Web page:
• Two fundamental characteristics of antennas:

    • As frequency gets higher, wavelength gets smaller

      • Size of antenna smaller

    • High-gain antennas offer larger coverage areas than low-gain antennas at same input power level

  • Omni-directional antenna: Radiates signal in all directions equally

    • Most common type of antenna


Antenna types and their installations continued

Antenna Types and Their Installations (continued)

  • Semi-directional antenna: Focuses energy in one direction

    • Primarily used for short and medium range remote wireless bridge networks

  • Highly-directional antennas: Send narrowly focused signal beam

    • Generally concave dish-shaped devices

    • Used for long distance, point-to-point wireless links


Antenna types and their installations continued1

Antenna Types and Their Installations (continued)

Figure 3-29: Omni-directional antenna


Antenna types and their installations continued2

Antenna Types and Their Installations (continued)

Figure 3-30: Semi-directional antenna


Wlan antenna locations and installation

WLAN Antenna Locations and Installation

  • Because WLAN systems use omni-directional antennas to provide broadest area of coverage, APs should be located near middle of coverage area

  • Antenna should be positioned as high as possible

  • If high-gain omni-directional antenna used, must determine that users located below antenna area still have reception


Summary

Summary

  • A type of electromagnetic wave that travels through space is called a radiotelephony wave or radio wave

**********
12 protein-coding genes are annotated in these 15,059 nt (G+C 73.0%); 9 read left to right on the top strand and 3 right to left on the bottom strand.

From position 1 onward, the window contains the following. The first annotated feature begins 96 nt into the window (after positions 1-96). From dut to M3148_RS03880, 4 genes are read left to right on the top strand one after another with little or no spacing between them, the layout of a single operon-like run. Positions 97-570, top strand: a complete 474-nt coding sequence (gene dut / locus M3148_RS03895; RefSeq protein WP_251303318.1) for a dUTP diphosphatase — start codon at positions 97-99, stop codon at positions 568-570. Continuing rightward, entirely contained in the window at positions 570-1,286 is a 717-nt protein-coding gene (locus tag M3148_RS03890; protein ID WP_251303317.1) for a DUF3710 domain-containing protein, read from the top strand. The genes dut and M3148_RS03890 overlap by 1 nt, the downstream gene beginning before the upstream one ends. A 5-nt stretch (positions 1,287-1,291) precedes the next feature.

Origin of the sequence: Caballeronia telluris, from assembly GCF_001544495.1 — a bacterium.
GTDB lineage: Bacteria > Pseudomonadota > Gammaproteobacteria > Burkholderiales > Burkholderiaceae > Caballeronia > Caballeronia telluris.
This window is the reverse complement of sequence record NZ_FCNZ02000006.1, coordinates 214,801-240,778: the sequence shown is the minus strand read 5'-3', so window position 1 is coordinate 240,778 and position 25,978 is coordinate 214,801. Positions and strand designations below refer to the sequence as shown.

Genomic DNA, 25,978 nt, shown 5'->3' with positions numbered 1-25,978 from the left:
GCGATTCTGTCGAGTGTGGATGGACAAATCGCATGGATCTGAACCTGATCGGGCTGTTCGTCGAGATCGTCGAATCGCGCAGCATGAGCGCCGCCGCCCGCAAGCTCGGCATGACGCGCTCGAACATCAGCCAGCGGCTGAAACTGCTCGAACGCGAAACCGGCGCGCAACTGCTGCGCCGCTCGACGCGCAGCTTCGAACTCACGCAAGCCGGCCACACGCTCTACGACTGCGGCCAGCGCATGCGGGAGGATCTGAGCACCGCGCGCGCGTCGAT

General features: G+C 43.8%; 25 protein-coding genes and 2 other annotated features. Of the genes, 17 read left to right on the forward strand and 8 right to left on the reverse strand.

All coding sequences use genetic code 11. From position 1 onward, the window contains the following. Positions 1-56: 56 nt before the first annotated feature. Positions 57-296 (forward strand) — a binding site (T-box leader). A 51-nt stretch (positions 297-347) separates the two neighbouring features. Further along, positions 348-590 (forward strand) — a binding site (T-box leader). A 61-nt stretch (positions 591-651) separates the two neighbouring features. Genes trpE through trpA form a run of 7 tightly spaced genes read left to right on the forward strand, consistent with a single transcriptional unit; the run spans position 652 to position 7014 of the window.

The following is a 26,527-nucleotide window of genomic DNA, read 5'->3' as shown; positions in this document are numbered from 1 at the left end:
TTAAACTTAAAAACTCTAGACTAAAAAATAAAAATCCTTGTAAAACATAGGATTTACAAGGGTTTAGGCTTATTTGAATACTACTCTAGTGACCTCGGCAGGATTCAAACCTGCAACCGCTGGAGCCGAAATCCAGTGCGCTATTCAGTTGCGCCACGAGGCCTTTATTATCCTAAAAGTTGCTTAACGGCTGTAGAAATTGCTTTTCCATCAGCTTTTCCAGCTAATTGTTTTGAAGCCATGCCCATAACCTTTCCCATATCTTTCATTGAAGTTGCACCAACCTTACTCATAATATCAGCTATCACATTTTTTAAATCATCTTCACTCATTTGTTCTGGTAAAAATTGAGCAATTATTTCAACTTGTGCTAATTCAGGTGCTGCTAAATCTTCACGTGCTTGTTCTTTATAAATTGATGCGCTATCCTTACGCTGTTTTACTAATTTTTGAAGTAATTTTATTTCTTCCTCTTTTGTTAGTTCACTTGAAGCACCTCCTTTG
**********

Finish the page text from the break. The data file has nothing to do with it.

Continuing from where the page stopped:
• An analog signal is a continuous signal with no breaks in it

  • A digital signal consists of data that is discrete or separate, as opposed to continuous

  • The carrier signal sent by radio transmissions is simply a continuous electrical signal and the signal itself carries no information


Summary continued

Summary (continued)

  • Three types of modulations or changes to the signal can be made to enable it to carry information: signal height, signal frequency, or the relative starting point

  • Gain is defined as a positive difference in amplitude between two signals

  • Loss, or attenuation, is a negative difference in amplitude between signals

  • RF power can be measured by two different units on two different scales


Summary continued1

Summary (continued)

  • An antenna is a copper wire or similar device that has one end in the air and the other end connected to the ground or a grounded device

  • There are a variety of characteristics of RF antenna transmissions that play a role in properly designing and setting up a WLAN


Lab 2

Lab 2

  • LAB A